Source: Ying GS, Huang J, Maguire MG, et al; Comparison of Age-related Macular Degeneration
Treatments Trials Research Group. Baseline predictors for one-year visual outcomes with ranibizumab
or bevacizumab for neovascular age-related macular degeneration. Ophthalmology. 2013;
Long-Term Safety of Ranibizumab 0.5 mg in the Treatment of Neovascular AMD
In this 24-month, open-label, multicenter, phase IV extension study, investigators evaluated long-term safety
of intravitreal ranibizumab 0.5-mg injections in neovascular age-related macular degeneration (AMD).
They included 234 patients previously treated with ranibizumab for 12 months in the EXCITE/SUSTAIN study. Ranibizumab
0.5 mg administered at the investigator's discretion as per the European summary of product characteristics
2007 (SmPC, i.e., ranibizumab was administered if a patient experienced a best-corrected visual acuity [BCVA] loss
of >5 Early Treatment Diabetic Retinopathy Study letters measured against the highest visual acuity [VA]
value obtained in SECURE or previous studies [EXCITE and SUSTAIN], attributable to the presence or progression
of active nAMD in the investigator's opinion). Incidence of ocular or nonocular adverse events (AEs) and serious
AEs, mean change in BCVA from baseline over time and the number of injections were the main outcome measures.
The study investigators reported that of 234 enrolled patients, 210 (89.7%) completed the study. They observed
that patients received 6.1 (mean) ranibizumab injections over 24 months and that approximately 42% of patients
had seven or more visits at which ranibizumab was not administered, although they had experienced a VA loss of more
than five letters, indicating either an undertreatment or that factors other than VA loss were considered for
retreatment decision by the investigator. The most frequent ocular AEs (study eye) were retinal hemorrhage
(12.8%; one event related to study drug), cataract (11.5%; one event related to treatment procedure)
and increased IOP (6.4%; one event related to study drug). Cataract reported as serious due to hospitalization
for cataract surgery occurred in 2.6% of patients, but none was suspected to be related to study drug or
procedure, the investigators noted. Main nonocular AEs were hypertension and nasopharyngitis (9.0% each).
Arterial thromboembolic events were reported in 5.6% of the patients. Five (2.1%) deaths occurred during
the study, but none related to the study drug or procedure. At month 24, mean BCVA declined by 4.3 letters from
the SECURE baseline.
In conclusion, the SECURE study showed that ranibizumab administered as per a VA-guided flexible dosing
regimen recommended in the European ranibizumab SmPC at the investigator's discretion was well-tolerated over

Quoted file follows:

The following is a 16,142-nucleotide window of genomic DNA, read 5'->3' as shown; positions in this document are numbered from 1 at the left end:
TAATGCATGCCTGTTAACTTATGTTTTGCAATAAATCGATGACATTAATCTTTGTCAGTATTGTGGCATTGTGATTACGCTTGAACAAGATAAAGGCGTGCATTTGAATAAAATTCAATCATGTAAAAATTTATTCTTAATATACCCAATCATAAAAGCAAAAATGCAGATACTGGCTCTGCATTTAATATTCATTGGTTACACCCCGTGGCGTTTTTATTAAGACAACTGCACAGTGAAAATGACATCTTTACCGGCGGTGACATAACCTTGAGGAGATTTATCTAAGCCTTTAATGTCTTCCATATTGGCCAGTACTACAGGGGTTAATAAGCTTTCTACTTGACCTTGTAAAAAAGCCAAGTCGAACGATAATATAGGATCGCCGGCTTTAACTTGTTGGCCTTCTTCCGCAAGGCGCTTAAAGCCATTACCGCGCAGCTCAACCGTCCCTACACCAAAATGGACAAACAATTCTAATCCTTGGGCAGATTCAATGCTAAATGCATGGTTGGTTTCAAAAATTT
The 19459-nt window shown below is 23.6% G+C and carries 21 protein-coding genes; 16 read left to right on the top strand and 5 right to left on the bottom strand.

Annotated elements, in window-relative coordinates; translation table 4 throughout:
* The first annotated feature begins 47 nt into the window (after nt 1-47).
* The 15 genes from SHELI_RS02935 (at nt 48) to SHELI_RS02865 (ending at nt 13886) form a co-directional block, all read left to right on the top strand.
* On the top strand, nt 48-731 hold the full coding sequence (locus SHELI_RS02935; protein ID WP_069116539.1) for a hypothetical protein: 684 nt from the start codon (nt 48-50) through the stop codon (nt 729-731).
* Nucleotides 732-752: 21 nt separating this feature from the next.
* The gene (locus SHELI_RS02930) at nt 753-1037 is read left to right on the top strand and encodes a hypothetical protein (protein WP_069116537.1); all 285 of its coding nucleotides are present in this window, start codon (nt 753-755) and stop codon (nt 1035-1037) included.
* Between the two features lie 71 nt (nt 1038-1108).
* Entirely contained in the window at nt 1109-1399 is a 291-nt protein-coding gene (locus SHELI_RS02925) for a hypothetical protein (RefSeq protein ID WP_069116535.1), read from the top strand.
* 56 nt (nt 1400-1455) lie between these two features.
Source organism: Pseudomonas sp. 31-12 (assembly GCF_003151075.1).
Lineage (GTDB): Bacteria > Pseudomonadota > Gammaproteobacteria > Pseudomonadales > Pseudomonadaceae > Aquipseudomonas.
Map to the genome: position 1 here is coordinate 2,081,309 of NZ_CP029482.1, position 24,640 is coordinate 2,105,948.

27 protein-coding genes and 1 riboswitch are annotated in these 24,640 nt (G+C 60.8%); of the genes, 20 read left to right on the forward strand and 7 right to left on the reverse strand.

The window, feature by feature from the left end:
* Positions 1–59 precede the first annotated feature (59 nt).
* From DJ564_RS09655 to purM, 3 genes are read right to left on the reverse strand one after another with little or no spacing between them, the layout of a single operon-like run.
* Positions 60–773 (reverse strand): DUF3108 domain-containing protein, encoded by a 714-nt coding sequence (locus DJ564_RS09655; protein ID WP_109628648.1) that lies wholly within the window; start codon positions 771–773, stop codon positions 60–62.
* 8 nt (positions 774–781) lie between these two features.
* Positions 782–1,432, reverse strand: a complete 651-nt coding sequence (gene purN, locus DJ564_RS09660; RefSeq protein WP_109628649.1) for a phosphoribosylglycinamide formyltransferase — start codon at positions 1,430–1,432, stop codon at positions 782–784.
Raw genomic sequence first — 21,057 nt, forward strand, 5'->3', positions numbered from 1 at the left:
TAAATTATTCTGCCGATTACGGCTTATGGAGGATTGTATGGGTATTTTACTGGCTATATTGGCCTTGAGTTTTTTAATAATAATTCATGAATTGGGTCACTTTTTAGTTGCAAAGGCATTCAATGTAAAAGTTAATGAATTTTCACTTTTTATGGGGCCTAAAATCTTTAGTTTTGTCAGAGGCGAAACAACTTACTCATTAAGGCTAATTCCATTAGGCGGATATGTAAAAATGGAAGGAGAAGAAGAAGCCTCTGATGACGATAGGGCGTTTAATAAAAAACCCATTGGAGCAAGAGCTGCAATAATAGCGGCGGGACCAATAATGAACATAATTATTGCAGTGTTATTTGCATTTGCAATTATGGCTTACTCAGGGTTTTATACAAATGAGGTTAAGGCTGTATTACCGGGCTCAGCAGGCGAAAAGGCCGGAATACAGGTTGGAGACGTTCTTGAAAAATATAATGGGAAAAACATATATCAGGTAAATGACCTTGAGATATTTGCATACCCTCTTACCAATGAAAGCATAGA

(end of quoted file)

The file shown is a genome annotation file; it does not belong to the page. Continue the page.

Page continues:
two years. No new safety signals were identified in patients who received ranibizumab for a total of three years,
and on average, patients lost BCVA from the SECURE study baseline, which may be the result of disease progression
or possible undertreatment.
Source: Silva R, Axer-Siegel R, Eldem B, et al; SECURE Study Group. The SECURE Study: Long-term safety
of ranibizumab 0.5 mg in neovascular age-related macular degeneration. Ophthalmology.
Intravitreal Ranibizumab Used to Treat PED with Subfoveal Occult CNV
The investigators in the following prospective, interventional case series sought to assess the effects
of intravitreal ranibizumab injection in patients affected by pigment epithelial detachment (PED) associated
with occult subfoveal choroidal neovascularization (CNV).
The considered 40 eyes of 40 patients for the purpose of the study and recruited consecutive patients for a
24-month study. All patients underwent a complete ophthalmic examination, including best-corrected visual acuity
(BCVA) on Early Treatment Diabetic Retinopathy Study (ETDRS) charts. After a three-month loading phase,
the investigators administered further intravitreal ranibizumab injections on the basis of detection of any type
of fluid on optical coherence tomography (OCT). Primary outcome measures included any changes in mean BCVA at 12 and
24 months and the proportion of eyes losing fewer than 15 letters (corresponding to three ETDRS lines) from
baseline visual acuity. Secondary outcome measures included changes in central macular thickness on OCT and variation
in mean area of the entire lesion.
The investigators reported that 40 patients were included in their study. They also noted that mean BCVA decreased
from 20/66 (58 ETDRS letters) to 20/83 (53 letters) at 12 months and 20/112 (489 ETDRS letters) at 24 months
(p=.003). They observed that 80% and 67.5% of eyes lost fewer than three lines at 12 and 24
months, respectively. Furthermore, mean central macular thickness passed from 545 µm to 428 µm at